Cites in APA Style

My wife is earning her Master’s in psychology, and all papers she writes must conform to APA (American Psychological Association) style. The question is, when writing several sentences or paragraphs about a research study published in a journal, how many times must the authors of the article be cited within the body of the paper? After every sentence that uses information from the article? Once per paragraph? It looks too choppy and hard to read if you keep repeating the same cite over and over, but some of her profs are, shall we say, stuck in what Freud referred to as the anal stage of personality development. (We couldn’t find the answer in the latest version of the APA Style Book.)

Thanks in advance for any replies.

Are you talking about something like this?

In a study from a team at USC, we see that analness increases as tenure increases, with a correlation of .83. The authors also correlated high anality with increased Stupid Rules (.38), increased Endless Yammering (.45), and a decrease in Teaching Quality (-.53). Their results show that giving tenure is a bad idea, because of all the ill effects of someone not having to work anymore. (GMRyujin, 2004)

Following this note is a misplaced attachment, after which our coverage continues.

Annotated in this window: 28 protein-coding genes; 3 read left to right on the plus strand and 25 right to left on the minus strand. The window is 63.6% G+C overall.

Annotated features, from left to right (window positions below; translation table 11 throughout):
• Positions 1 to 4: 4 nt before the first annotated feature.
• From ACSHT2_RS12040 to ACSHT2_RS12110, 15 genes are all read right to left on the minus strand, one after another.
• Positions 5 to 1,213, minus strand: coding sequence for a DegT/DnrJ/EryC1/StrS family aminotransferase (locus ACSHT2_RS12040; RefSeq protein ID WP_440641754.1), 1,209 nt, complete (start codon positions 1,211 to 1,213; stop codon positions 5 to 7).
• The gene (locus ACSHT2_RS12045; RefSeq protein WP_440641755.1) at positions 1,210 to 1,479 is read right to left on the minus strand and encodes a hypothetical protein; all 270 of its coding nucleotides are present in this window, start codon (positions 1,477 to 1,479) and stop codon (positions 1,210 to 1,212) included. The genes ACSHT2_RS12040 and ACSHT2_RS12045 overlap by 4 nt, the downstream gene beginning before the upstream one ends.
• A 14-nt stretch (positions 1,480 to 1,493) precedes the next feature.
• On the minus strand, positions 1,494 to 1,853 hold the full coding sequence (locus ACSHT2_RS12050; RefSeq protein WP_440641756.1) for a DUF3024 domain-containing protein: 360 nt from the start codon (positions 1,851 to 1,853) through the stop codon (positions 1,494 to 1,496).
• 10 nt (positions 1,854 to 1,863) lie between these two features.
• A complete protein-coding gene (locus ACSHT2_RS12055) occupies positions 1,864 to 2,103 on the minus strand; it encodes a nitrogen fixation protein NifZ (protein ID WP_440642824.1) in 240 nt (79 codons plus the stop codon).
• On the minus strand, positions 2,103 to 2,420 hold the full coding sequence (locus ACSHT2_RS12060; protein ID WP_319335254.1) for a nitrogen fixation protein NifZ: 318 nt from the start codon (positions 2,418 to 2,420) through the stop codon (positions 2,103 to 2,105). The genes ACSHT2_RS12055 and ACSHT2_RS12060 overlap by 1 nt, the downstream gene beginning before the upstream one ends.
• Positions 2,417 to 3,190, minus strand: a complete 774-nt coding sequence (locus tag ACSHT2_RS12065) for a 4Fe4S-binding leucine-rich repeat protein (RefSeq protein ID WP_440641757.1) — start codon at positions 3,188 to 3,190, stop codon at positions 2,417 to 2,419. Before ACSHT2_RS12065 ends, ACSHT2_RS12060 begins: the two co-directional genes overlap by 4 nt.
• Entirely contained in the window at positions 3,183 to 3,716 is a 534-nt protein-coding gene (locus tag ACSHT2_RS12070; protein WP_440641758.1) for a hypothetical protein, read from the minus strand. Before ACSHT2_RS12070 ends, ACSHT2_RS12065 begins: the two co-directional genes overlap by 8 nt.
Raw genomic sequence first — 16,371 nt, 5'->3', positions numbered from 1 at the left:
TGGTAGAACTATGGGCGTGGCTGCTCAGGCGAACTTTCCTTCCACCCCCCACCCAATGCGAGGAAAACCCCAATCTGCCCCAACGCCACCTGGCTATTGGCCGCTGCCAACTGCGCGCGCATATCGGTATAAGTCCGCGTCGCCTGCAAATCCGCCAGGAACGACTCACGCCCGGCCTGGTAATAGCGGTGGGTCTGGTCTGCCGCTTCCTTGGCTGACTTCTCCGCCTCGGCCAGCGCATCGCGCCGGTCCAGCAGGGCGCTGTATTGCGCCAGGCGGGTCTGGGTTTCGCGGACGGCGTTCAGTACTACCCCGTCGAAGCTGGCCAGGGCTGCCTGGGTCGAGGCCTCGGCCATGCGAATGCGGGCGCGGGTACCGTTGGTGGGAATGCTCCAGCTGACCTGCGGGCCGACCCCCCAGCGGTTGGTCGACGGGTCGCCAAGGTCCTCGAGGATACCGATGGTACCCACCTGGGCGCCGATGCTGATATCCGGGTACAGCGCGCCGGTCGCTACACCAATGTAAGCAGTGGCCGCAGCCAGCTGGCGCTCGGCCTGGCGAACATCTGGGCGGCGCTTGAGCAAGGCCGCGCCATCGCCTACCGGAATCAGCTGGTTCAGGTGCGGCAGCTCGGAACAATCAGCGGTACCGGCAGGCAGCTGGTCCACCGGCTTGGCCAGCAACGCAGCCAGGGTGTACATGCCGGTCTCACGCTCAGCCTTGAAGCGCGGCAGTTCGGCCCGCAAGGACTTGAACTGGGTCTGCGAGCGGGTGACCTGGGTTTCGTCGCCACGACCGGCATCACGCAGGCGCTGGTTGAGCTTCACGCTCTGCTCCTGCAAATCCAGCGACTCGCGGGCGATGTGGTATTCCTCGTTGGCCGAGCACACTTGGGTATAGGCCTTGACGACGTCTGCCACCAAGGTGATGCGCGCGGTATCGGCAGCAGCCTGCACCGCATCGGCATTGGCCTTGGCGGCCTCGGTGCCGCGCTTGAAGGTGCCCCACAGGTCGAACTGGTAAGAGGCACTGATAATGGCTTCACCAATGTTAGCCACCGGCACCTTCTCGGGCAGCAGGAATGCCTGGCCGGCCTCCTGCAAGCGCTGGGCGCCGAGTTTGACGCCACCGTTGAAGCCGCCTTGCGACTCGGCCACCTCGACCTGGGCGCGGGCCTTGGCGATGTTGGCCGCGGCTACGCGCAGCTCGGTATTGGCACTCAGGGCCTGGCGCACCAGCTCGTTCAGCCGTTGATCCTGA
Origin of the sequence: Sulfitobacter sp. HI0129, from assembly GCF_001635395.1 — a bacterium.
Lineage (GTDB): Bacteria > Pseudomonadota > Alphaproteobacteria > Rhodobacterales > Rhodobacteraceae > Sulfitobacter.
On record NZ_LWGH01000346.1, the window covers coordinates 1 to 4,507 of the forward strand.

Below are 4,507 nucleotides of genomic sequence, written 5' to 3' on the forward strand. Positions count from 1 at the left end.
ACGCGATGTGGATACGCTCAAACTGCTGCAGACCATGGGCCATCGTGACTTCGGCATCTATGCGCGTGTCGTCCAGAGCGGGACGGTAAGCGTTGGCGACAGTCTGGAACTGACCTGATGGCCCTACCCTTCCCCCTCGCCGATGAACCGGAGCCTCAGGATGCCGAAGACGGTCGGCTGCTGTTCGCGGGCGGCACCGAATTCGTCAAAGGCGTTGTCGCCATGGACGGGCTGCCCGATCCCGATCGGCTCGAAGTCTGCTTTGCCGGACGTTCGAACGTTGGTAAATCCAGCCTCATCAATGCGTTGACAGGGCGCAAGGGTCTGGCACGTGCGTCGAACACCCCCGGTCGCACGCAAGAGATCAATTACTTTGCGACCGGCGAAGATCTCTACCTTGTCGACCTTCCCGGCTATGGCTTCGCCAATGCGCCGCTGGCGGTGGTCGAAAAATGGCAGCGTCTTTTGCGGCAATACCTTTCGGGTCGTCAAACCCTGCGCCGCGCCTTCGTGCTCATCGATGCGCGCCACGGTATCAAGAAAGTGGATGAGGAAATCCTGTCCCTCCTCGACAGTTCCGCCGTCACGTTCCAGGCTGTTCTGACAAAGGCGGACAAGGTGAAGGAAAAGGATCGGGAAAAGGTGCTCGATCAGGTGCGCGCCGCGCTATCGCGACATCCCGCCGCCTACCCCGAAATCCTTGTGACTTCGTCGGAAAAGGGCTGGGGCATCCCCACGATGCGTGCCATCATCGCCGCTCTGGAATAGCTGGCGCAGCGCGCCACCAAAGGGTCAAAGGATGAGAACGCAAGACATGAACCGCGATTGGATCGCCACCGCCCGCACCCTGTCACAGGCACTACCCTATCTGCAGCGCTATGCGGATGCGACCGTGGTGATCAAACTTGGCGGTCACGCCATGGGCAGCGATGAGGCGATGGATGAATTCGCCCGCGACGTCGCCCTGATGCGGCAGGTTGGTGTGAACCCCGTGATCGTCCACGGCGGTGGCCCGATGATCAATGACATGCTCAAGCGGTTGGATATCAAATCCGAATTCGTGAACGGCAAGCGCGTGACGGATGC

I have always been taught to cite at the end of the block, like I did above. However, given the anality of the profs in question, she may just want to ask them.

Here’s a sample from a paper I did for one of my classes, it may be a better example.

Existing studies have focused primarily on the parental point of view, with one notable exception being a 2001 study by Eva Beth Harkness, a professional nanny working as a researcher. Harkness looked at the personal values of a nanny versus the values of the parents and found that the job satisfaction of a professional nanny is tied closely with the match between that nanny’s values and those of the parents (Harkness, 2001).

I got a 98 on the paper, I must’ve done something right. :smiley:

And the thing with Psych papers is…how it reads isn’t nearly as important as what it’s saying and the format. If she continues on this path, she’ll run into some journal articles that are good research, but are close to unreadable.